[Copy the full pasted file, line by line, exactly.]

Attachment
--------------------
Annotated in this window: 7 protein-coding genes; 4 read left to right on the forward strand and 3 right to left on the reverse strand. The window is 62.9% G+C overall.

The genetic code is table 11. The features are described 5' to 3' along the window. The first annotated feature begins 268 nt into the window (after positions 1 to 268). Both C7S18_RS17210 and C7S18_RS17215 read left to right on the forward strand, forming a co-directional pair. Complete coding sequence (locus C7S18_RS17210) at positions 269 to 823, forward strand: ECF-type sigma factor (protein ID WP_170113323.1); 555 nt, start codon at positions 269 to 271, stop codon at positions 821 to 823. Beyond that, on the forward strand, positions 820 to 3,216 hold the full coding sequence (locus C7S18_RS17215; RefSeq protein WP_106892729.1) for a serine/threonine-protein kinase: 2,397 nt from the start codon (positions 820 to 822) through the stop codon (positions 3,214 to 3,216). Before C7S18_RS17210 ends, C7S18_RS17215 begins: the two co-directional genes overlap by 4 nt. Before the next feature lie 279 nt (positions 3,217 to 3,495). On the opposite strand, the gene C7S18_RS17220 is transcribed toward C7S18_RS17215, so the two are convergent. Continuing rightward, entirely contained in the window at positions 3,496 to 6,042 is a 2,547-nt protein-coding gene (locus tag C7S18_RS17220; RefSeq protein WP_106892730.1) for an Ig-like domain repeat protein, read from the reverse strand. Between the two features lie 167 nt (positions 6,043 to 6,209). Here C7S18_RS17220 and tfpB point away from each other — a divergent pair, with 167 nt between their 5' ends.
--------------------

Annotated in this window: 7 protein-coding genes; 4 read left to right on the forward strand and 3 right to left on the reverse strand. The window is 62.9% G+C overall.

The genetic code is table 11. The features are described 5' to 3' along the window. The first annotated feature begins 268 nt into the window (after positions 1 to 268). Both C7S18_RS17210 and C7S18_RS17215 read left to right on the forward strand, forming a co-directional pair. Complete coding sequence (locus C7S18_RS17210) at positions 269 to 823, forward strand: ECF-type sigma factor (protein ID WP_170113323.1); 555 nt, start codon at positions 269 to 271, stop codon at positions 821 to 823. Beyond that, on the forward strand, positions 820 to 3,216 hold the full coding sequence (locus C7S18_RS17215; RefSeq protein WP_106892729.1) for a serine/threonine-protein kinase: 2,397 nt from the start codon (positions 820 to 822) through the stop codon (positions 3,214 to 3,216). Before C7S18_RS17210 ends, C7S18_RS17215 begins: the two co-directional genes overlap by 4 nt. Before the next feature lie 279 nt (positions 3,217 to 3,495). On the opposite strand, the gene C7S18_RS17220 is transcribed toward C7S18_RS17215, so the two are convergent. Continuing rightward, entirely contained in the window at positions 3,496 to 6,042 is a 2,547-nt protein-coding gene (locus tag C7S18_RS17220; RefSeq protein WP_106892730.1) for an Ig-like domain repeat protein, read from the reverse strand. Between the two features lie 167 nt (positions 6,043 to 6,209). Here C7S18_RS17220 and tfpB point away from each other — a divergent pair, with 167 nt between their 5' ends.